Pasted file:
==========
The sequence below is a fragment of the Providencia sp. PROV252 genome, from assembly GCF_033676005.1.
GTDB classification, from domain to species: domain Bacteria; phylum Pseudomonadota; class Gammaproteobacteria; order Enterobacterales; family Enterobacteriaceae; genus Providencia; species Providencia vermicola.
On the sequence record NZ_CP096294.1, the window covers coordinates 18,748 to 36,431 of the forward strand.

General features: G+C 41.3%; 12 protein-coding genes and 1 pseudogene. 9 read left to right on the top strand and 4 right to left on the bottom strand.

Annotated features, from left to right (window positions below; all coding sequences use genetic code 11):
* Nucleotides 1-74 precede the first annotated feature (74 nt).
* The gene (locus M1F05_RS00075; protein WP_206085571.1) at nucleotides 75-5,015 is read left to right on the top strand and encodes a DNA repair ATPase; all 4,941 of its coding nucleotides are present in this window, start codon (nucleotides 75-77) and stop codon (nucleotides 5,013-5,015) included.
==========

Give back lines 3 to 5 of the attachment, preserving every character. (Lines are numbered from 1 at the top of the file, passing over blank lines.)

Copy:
On the sequence record NZ_CP096294.1, the window covers coordinates 18,748 to 36,431 of the forward strand.

General features: G+C 41.3%; 12 protein-coding genes and 1 pseudogene. 9 read left to right on the top strand and 4 right to left on the bottom strand.

Annotated features, from left to right (window positions below; all coding sequences use genetic code 11):